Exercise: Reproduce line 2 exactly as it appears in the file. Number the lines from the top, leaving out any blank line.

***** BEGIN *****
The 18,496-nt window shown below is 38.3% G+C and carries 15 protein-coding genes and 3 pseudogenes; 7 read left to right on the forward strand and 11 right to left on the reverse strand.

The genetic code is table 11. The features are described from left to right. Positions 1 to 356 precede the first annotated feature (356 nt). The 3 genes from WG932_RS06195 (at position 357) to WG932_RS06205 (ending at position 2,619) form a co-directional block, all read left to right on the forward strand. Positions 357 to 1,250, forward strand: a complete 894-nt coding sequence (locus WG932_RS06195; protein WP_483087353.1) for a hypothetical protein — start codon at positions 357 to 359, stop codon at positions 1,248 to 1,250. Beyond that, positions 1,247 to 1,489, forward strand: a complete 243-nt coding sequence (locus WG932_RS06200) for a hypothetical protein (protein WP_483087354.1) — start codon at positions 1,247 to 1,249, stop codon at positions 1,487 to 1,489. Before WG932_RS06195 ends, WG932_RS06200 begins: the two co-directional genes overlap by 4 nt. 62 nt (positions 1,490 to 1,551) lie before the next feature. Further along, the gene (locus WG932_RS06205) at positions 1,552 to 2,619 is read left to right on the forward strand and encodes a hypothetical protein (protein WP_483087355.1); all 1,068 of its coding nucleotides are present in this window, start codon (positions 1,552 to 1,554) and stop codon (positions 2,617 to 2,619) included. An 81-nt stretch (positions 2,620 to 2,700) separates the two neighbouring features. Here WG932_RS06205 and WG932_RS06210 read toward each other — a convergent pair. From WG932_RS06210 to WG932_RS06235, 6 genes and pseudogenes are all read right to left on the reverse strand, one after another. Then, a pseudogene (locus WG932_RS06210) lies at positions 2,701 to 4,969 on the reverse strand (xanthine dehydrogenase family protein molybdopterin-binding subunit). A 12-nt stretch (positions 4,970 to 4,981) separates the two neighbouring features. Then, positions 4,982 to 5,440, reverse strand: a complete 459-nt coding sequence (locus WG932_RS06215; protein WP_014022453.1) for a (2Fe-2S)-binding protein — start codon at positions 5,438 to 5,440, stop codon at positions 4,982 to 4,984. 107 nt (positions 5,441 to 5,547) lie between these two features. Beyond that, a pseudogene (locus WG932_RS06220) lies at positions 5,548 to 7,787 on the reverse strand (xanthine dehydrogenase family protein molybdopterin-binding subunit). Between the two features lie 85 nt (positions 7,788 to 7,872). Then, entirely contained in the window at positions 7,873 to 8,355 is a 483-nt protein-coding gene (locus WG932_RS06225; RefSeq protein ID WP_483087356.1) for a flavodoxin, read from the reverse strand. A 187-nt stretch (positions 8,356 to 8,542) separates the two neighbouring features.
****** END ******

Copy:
The genetic code is table 11. The features are described from left to right. Positions 1 to 356 precede the first annotated feature (356 nt). The 3 genes from WG932_RS06195 (at position 357) to WG932_RS06205 (ending at position 2,619) form a co-directional block, all read left to right on the forward strand. Positions 357 to 1,250, forward strand: a complete 894-nt coding sequence (locus WG932_RS06195; protein WP_483087353.1) for a hypothetical protein — start codon at positions 357 to 359, stop codon at positions 1,248 to 1,250. Beyond that, positions 1,247 to 1,489, forward strand: a complete 243-nt coding sequence (locus WG932_RS06200) for a hypothetical protein (protein WP_483087354.1) — start codon at positions 1,247 to 1,249, stop codon at positions 1,487 to 1,489. Before WG932_RS06195 ends, WG932_RS06200 begins: the two co-directional genes overlap by 4 nt. 62 nt (positions 1,490 to 1,551) lie before the next feature. Further along, the gene (locus WG932_RS06205) at positions 1,552 to 2,619 is read left to right on the forward strand and encodes a hypothetical protein (protein WP_483087355.1); all 1,068 of its coding nucleotides are present in this window, start codon (positions 1,552 to 1,554) and stop codon (positions 2,617 to 2,619) included. An 81-nt stretch (positions 2,620 to 2,700) separates the two neighbouring features. Here WG932_RS06205 and WG932_RS06210 read toward each other — a convergent pair. From WG932_RS06210 to WG932_RS06235, 6 genes and pseudogenes are all read right to left on the reverse strand, one after another. Then, a pseudogene (locus WG932_RS06210) lies at positions 2,701 to 4,969 on the reverse strand (xanthine dehydrogenase family protein molybdopterin-binding subunit). A 12-nt stretch (positions 4,970 to 4,981) separates the two neighbouring features. Then, positions 4,982 to 5,440, reverse strand: a complete 459-nt coding sequence (locus WG932_RS06215; protein WP_014022453.1) for a (2Fe-2S)-binding protein — start codon at positions 5,438 to 5,440, stop codon at positions 4,982 to 4,984. 107 nt (positions 5,441 to 5,547) lie between these two features. Beyond that, a pseudogene (locus WG932_RS06220) lies at positions 5,548 to 7,787 on the reverse strand (xanthine dehydrogenase family protein molybdopterin-binding subunit). Between the two features lie 85 nt (positions 7,788 to 7,872). Then, entirely contained in the window at positions 7,873 to 8,355 is a 483-nt protein-coding gene (locus WG932_RS06225; RefSeq protein ID WP_483087356.1) for a flavodoxin, read from the reverse strand. A 187-nt stretch (positions 8,356 to 8,542) separates the two neighbouring features.